Now that the New Year’s festivities are over, it’s probably worthwhile to look back at the results of 2010 and see where we’re headed in 2011. And there’s plenty to look back on. New players like Zynga and Groupon started making it into the headlines. New products like the iPhone redefined their niche, or in the case of the iPad, created a whole new niche.
But the real news was Facebook. Not only was Mark Zuckerberg named man of the year, beating out even Julian Assange, Lady Gaga, and the guy from Turkey. His company, now valued at $50 billion after raising another $500 million from American Goldman Sachs and Russian Digital Sky, actually toppled Google from its perch as the most viewed website of the year. (It toppled Yahoo mail from its second-place spot as well, but that’s a no-brainer.)
Google may still be the bigger company (metaphorically as well as financially), but if it is to maintain its web hegemony, it may have to enter the social networking fray. One suggestion is that it take over Myspace.
Just five years ago, News Corps’s Myspace was king of social networking. In 2009 ad spending on the site reached $470 million. Then came 2010. While it may have been a good year for New Corps’s other venture, Fox News, Myspace lost most of its momentum, with ad spending at just $347 million—and there wasn’t even a boycott, like some of News Corps’s other products. Even Apple is now in on the boycott, and they are Google’s other big rival.
Then there’s the fact that Google is an investor in Myspace—or at least it was in 2006, when it poured $900 million into the company. Myspace needs Google to survive, but as Facebook explodes on the web, the Google-Myspace relationship could become symbiotic. And Murdoch may be happy to dump his money-losing investment.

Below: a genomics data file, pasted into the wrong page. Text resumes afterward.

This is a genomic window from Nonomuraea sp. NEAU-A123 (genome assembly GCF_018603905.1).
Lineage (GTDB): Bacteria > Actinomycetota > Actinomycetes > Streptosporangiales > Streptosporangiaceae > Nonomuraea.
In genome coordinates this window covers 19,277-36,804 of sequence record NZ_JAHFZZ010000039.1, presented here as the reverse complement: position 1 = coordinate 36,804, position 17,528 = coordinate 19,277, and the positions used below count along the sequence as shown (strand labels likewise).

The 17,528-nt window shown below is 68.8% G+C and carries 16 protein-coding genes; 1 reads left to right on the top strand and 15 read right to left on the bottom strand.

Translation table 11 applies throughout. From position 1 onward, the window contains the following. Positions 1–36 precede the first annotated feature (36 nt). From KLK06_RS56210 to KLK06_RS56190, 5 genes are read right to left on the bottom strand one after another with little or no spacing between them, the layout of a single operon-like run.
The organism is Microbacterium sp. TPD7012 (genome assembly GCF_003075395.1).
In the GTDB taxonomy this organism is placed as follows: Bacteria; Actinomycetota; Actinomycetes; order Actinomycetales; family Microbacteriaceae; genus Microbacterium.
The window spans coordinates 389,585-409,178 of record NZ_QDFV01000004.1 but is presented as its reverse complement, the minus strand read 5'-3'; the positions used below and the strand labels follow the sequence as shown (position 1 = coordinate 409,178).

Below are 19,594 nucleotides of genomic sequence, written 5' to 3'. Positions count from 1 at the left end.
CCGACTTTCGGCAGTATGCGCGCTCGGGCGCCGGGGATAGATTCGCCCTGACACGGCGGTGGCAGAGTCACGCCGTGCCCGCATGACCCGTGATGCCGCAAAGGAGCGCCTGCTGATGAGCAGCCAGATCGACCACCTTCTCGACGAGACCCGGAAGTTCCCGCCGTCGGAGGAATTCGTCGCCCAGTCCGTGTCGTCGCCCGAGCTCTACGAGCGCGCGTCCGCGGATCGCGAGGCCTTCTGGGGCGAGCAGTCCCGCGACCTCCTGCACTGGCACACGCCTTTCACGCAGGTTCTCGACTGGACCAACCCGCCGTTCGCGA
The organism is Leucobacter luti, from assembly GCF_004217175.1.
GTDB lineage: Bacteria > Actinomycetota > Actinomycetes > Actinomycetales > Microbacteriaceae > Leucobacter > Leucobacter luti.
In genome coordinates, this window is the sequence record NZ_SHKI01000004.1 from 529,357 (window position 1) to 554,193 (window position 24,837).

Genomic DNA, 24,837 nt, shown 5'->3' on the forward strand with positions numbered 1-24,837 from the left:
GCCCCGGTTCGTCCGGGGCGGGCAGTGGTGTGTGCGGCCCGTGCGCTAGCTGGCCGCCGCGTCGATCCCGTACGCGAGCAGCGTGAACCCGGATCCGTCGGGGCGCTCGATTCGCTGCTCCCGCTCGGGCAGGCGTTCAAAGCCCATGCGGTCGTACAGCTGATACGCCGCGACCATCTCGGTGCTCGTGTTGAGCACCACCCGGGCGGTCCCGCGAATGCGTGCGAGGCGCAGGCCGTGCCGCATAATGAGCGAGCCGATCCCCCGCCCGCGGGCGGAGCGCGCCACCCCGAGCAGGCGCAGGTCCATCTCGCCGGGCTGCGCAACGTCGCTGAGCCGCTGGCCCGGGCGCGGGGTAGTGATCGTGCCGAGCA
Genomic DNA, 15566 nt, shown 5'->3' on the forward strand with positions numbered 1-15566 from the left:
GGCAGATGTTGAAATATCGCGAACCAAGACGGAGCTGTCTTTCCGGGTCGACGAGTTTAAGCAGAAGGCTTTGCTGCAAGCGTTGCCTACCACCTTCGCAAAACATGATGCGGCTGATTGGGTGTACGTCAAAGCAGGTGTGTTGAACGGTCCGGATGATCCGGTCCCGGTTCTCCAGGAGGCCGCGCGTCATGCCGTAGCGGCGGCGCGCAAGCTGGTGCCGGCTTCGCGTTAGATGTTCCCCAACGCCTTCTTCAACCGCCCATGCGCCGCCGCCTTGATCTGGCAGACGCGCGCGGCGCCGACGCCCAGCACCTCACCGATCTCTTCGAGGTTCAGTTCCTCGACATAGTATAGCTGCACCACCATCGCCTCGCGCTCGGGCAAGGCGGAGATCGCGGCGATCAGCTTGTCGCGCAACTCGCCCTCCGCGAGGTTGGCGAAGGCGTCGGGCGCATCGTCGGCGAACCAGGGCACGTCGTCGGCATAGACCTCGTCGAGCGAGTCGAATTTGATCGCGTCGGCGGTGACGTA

Of course, there may be other players in the works, like the upstart game-maker Zynga. Right now it needs Facebook to place its products, but it has made no secret of the fact that it would be happy with a platform of its own. Then there are the independent investors, who may see Myspace as a quick way to make a buck.
Myspace is already rumored to be ready to lay off half of its workforce as a cost-saving measure. That means that 550 employees, based in the U.S., could soon get the axe. The entire staff was given the month of December off already, which means that when they get back to work today, they could find some bad news in their inbox.
Yet just last month, Google inked a new ad deal with Myspace. Could that mean that Google is eying the site? It could, but there is one possible stumbling block. In November, reached an agreement with Facebook to integrate Facebook Connect. Does Google want to buy a site so intimately connected with its up and coming rival Facebook?
An internet cold war is brewing up ahead in 2011.
Read More at NBC Bay Area.